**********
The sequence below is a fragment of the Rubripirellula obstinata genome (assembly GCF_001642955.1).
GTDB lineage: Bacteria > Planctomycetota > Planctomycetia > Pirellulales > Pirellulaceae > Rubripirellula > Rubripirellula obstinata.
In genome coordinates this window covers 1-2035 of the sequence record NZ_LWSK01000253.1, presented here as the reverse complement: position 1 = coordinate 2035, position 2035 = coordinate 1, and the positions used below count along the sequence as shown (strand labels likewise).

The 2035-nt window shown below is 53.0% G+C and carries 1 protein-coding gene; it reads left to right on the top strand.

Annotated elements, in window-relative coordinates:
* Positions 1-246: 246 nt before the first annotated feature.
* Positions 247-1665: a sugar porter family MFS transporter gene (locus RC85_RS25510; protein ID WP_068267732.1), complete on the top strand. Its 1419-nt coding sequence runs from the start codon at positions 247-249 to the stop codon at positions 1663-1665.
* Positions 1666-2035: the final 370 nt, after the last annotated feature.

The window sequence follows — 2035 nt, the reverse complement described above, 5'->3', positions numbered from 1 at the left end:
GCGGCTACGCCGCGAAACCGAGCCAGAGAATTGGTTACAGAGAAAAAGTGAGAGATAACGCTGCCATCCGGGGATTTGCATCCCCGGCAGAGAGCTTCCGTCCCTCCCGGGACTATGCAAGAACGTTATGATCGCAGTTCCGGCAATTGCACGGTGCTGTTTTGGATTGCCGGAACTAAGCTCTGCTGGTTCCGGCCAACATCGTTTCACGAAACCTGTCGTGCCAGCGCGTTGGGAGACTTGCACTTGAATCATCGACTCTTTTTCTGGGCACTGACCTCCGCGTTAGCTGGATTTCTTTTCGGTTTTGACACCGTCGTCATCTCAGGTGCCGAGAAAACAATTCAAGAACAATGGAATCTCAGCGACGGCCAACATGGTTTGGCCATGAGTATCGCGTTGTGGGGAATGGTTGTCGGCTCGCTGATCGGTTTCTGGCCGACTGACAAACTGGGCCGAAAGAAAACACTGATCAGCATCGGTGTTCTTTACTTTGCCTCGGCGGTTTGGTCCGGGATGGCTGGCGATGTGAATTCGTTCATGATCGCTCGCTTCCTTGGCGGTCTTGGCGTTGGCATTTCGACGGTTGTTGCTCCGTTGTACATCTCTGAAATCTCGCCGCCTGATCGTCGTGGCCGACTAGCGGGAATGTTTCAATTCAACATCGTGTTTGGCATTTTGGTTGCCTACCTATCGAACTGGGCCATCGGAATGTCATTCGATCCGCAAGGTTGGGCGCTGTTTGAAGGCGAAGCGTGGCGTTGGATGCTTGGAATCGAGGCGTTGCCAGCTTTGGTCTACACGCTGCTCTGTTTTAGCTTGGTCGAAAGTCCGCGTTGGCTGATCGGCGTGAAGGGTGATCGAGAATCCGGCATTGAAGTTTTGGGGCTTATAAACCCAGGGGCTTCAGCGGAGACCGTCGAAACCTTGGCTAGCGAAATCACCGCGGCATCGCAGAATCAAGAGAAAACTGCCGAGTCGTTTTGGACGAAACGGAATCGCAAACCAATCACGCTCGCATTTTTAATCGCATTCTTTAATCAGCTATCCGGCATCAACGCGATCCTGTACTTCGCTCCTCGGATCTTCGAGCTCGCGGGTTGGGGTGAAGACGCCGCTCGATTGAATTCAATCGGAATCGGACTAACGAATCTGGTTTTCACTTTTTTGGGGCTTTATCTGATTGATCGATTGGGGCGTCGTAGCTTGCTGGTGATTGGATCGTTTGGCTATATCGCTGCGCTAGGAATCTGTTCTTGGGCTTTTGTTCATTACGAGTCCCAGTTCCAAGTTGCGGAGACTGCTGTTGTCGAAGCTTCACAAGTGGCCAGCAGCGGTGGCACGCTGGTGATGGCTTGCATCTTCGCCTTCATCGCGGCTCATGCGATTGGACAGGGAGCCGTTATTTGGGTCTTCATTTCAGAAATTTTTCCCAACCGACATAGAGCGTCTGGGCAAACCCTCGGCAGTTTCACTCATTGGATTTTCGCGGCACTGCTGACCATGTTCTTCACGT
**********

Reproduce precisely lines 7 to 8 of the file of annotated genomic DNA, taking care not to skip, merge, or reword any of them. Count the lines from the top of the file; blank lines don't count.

* Positions 247-1665: a sugar porter family MFS transporter gene (locus RC85_RS25510; protein ID WP_068267732.1), complete on the top strand. Its 1419-nt coding sequence runs from the start codon at positions 247-249 to the stop codon at positions 1663-1665.
* Positions 1666-2035: the final 370 nt, after the last annotated feature.